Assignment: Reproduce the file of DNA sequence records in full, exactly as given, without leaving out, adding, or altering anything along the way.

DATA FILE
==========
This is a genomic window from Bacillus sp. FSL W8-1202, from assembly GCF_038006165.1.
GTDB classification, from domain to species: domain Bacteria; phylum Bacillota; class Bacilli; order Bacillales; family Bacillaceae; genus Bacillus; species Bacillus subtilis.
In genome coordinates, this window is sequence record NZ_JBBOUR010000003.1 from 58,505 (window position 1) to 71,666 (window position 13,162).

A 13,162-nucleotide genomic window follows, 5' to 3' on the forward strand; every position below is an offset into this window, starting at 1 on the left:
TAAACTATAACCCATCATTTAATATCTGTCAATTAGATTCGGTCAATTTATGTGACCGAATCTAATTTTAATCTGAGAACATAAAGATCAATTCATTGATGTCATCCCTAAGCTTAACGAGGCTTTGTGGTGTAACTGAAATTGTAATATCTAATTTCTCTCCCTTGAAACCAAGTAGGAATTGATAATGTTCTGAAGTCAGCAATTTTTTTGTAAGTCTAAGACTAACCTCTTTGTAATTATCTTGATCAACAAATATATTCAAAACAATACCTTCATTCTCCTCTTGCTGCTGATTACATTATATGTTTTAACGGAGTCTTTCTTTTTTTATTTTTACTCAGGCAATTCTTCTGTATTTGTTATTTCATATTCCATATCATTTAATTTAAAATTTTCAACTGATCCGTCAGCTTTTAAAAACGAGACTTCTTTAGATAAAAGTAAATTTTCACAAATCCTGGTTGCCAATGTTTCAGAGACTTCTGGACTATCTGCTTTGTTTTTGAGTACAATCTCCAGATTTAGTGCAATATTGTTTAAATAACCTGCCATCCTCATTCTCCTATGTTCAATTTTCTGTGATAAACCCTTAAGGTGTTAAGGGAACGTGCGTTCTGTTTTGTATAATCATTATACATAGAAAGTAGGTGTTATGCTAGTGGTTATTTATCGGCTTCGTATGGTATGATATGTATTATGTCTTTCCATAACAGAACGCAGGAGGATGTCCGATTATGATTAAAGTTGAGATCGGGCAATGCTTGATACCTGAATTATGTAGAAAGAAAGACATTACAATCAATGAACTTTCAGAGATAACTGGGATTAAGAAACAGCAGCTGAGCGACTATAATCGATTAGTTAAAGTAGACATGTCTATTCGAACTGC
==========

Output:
This is a genomic window from Bacillus sp. FSL W8-1202, from assembly GCF_038006165.1.
GTDB classification, from domain to species: domain Bacteria; phylum Bacillota; class Bacilli; order Bacillales; family Bacillaceae; genus Bacillus; species Bacillus subtilis.
In genome coordinates, this window is sequence record NZ_JBBOUR010000003.1 from 58,505 (window position 1) to 71,666 (window position 13,162).

A 13,162-nucleotide genomic window follows, 5' to 3' on the forward strand; every position below is an offset into this window, starting at 1 on the left:
TAAACTATAACCCATCATTTAATATCTGTCAATTAGATTCGGTCAATTTATGTGACCGAATCTAATTTTAATCTGAGAACATAAAGATCAATTCATTGATGTCATCCCTAAGCTTAACGAGGCTTTGTGGTGTAACTGAAATTGTAATATCTAATTTCTCTCCCTTGAAACCAAGTAGGAATTGATAATGTTCTGAAGTCAGCAATTTTTTTGTAAGTCTAAGACTAACCTCTTTGTAATTATCTTGATCAACAAATATATTCAAAACAATACCTTCATTCTCCTCTTGCTGCTGATTACATTATATGTTTTAACGGAGTCTTTCTTTTTTTATTTTTACTCAGGCAATTCTTCTGTATTTGTTATTTCATATTCCATATCATTTAATTTAAAATTTTCAACTGATCCGTCAGCTTTTAAAAACGAGACTTCTTTAGATAAAAGTAAATTTTCACAAATCCTGGTTGCCAATGTTTCAGAGACTTCTGGACTATCTGCTTTGTTTTTGAGTACAATCTCCAGATTTAGTGCAATATTGTTTAAATAACCTGCCATCCTCATTCTCCTATGTTCAATTTTCTGTGATAAACCCTTAAGGTGTTAAGGGAACGTGCGTTCTGTTTTGTATAATCATTATACATAGAAAGTAGGTGTTATGCTAGTGGTTATTTATCGGCTTCGTATGGTATGATATGTATTATGTCTTTCCATAACAGAACGCAGGAGGATGTCCGATTATGATTAAAGTTGAGATCGGGCAATGCTTGATACCTGAATTATGTAGAAAGAAAGACATTACAATCAATGAACTTTCAGAGATAACTGGGATTAAGAAACAGCAGCTGAGCGACTATAATCGATTAGTTAAAGTAGACATGTCTATTCGAACTGC